Teachers. Teachers are, by definition, someone who teaches people. They are also people who aren’t given much importance. But in truth, they deserve to be appreciated and respected, because not everyone can be a teacher. A teacher has to not only be knowledgeable about the specific subject or topic they are required to teach but be patient, willing to explain and mentor others.
Teaching has existed since the beginning of time. Perhaps not as a profession, but its how civilisations have developed and are continuing to develop and grow. The scientists you see on television that are working at WHO, the astronauts at NASA, the bestselling writers and the businessmen, they all learned most of what they know of their craft from teachers.
Teachers aren’t treated very well in general, but I’ll focus on Bangladesh for now. Explaining the socio-economic situation internationally, along with a handful of other things, is frankly quite unnecessary.
First, their health. Specifically, their mental health. Mental health and healthcare is quite a hugely misconceived and stigmatised subject in Bangladesh. Some schools have gotten councillors for students recently, but the teachers’ mental health is important too. Their mental health affects their ability to work and therefore their livelihood negatively. They should be able to take paid breaks so they can take time for themselves and not have the worry of money alongside their pre-existing struggles. This topic should be less stigmatised and more openly discussed. Teachers should not only be respected but cared for too.
Secondly, I’d like to talk about wages and its effects. Many get wages that they cannot survive two weeks with in Dhaka, forget a month. Certain bigger and more facilitated and expensive schools will pay their teachers comparatively well, but it’s still not right. Often times it cannot be helped, but some are so miserable it can only be caused by corrupted administration.
Which can go on for years on end, and it is often that the higher-ups of the administration system are the ones who are corrupt, and messing with the finances of the school. Which interferes with not only the wages of the teachers but the whole staff. I think heavy supervision is necessary when it concerns the finances and the higher-ups handling the finances. The one who supervises these things may be corrupt too, but that can’t be helped. It certainly will improve the administrative situation of the schools in Bangladesh.
Another issue I would like to address is the miscommunication and the gap between teachers and students. They constantly clash and are very uncooperative towards the other party and fail to acknowledge that communication is severely lacking. One of the root causes of this is the dissatisfaction about their position both parties have. The teachers are dissatisfied with their financial state, their mental health and pressure, and the disrespect and underestimation they go through and how the students behave. The students are dissatisfied with how they are treated, misunderstood and external expectations. They need to communicate and treat each other properly. They need to tell each other how they want to be treated, layout why they are dissatisfied and solve it together. This gap has been created over a long time, and not a lot of people are willing to close that gap and have given up.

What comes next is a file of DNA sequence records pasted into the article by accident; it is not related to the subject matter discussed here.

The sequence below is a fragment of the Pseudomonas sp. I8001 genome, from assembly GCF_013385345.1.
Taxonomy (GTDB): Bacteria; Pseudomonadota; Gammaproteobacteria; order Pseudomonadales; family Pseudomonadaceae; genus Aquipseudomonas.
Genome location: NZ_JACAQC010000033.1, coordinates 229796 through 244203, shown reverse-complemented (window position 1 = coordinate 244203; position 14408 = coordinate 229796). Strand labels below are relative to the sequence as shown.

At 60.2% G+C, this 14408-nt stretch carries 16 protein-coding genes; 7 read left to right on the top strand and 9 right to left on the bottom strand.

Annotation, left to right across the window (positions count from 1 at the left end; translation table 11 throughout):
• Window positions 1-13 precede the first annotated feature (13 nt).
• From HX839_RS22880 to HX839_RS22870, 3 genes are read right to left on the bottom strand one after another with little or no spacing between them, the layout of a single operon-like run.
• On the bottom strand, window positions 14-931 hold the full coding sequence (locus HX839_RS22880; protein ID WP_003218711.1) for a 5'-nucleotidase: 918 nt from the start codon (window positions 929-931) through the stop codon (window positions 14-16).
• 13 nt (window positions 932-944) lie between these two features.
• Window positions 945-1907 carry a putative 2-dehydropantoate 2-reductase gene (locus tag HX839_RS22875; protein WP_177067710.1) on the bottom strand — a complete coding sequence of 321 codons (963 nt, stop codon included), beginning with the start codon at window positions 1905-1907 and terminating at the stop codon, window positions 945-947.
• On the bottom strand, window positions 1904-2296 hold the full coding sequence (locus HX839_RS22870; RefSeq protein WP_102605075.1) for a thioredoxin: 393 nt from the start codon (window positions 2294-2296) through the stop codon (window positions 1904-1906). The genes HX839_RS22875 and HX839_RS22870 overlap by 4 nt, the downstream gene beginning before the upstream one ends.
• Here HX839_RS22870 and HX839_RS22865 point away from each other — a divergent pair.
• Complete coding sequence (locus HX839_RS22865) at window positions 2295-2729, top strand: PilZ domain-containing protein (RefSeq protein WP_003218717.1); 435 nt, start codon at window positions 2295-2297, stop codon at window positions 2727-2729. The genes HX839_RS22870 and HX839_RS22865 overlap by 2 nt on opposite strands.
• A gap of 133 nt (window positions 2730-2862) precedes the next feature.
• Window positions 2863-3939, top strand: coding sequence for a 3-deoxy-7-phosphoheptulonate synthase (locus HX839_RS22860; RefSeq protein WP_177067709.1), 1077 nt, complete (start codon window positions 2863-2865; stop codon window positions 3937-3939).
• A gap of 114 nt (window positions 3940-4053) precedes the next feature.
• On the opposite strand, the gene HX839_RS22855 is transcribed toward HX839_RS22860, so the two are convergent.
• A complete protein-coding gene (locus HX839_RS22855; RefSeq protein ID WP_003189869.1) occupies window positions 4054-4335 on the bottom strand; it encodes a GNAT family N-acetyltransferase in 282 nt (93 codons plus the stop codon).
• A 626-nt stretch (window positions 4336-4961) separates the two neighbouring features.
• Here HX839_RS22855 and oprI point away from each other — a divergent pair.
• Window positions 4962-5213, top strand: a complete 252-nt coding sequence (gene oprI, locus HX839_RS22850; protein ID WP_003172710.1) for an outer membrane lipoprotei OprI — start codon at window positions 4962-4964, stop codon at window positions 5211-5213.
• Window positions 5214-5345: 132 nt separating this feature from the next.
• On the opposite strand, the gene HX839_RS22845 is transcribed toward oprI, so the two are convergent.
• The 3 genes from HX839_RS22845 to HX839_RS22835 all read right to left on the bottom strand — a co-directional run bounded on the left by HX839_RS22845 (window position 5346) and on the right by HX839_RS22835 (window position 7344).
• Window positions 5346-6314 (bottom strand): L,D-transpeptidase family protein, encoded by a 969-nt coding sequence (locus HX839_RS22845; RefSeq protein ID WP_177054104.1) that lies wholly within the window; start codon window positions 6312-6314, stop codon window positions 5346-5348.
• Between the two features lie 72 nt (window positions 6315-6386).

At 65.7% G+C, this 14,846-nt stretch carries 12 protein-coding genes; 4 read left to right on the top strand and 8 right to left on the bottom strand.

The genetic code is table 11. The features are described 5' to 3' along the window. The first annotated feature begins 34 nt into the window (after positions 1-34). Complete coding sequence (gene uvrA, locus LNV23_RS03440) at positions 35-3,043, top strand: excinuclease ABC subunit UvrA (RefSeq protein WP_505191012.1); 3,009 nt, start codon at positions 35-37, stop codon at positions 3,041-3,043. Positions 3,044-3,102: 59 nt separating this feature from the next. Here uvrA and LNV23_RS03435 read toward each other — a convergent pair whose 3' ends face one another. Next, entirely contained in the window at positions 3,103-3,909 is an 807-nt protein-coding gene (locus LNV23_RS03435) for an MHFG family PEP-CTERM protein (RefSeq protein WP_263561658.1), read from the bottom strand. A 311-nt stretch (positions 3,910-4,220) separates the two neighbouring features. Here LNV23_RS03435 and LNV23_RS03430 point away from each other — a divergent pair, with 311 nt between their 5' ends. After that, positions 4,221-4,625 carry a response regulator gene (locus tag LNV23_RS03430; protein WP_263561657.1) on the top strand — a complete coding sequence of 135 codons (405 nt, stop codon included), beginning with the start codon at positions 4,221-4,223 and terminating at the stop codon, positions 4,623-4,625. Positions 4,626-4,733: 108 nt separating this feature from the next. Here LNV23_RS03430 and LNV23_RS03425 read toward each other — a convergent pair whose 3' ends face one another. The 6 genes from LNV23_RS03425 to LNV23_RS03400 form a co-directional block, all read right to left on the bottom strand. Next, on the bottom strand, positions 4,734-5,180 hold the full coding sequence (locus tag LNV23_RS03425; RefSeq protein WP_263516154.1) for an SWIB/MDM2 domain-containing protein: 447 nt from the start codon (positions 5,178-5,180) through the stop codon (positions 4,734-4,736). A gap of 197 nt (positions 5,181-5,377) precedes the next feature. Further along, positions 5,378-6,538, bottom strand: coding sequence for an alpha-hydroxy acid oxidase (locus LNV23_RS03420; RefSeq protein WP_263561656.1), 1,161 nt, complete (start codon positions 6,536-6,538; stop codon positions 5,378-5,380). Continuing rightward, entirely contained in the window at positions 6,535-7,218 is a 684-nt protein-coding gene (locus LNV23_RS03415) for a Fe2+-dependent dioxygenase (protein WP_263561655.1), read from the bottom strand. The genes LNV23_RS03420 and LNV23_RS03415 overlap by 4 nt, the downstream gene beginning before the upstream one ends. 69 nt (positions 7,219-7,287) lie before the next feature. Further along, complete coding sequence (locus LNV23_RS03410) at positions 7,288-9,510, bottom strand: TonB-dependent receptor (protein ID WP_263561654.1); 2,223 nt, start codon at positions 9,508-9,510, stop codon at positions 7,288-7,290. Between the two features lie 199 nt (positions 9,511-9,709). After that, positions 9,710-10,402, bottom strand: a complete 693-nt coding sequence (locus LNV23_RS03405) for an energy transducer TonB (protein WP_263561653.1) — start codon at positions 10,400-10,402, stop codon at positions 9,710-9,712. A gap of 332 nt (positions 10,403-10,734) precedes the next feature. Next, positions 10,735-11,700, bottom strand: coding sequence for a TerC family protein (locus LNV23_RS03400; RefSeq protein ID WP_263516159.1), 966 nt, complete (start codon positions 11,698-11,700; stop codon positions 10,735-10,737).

In the recent developments and in this pandemic situation, many are having to adapt everything to online classes. Teachers are putting in tremendous effort, yet their effort is not being acknowledged. They are working through classes in a completely different setup all the while trying to learn how to properly host these classes. They haven’t been thanked for their effort at all.
Here is what I think are things we could do to improve and get nearer to solving these issues. Many readers are or were students and perhaps are teachers. We can communicate and try to go through with these things in our personal lives. If we are in a good position we can lend a hand to the facilities and to schools, though that is quite difficult. We can appreciate and respect teachers more in our daily lives, not just on Teachers’ Day, and in different ways. We can care for them when we meet them. There are many ways, and maybe they won’t make a large change, but it’s still something. I have written this with Teachers’ Day in mind and my respect goes out to all of the teachers worldwide who are working so hard in these trying times.
PS. I do not mean to offend or point fingers at anyone by what I have written. This is only my objective view and opinion on the situation, the facts I have gathered from outside sources and my personal experiences.
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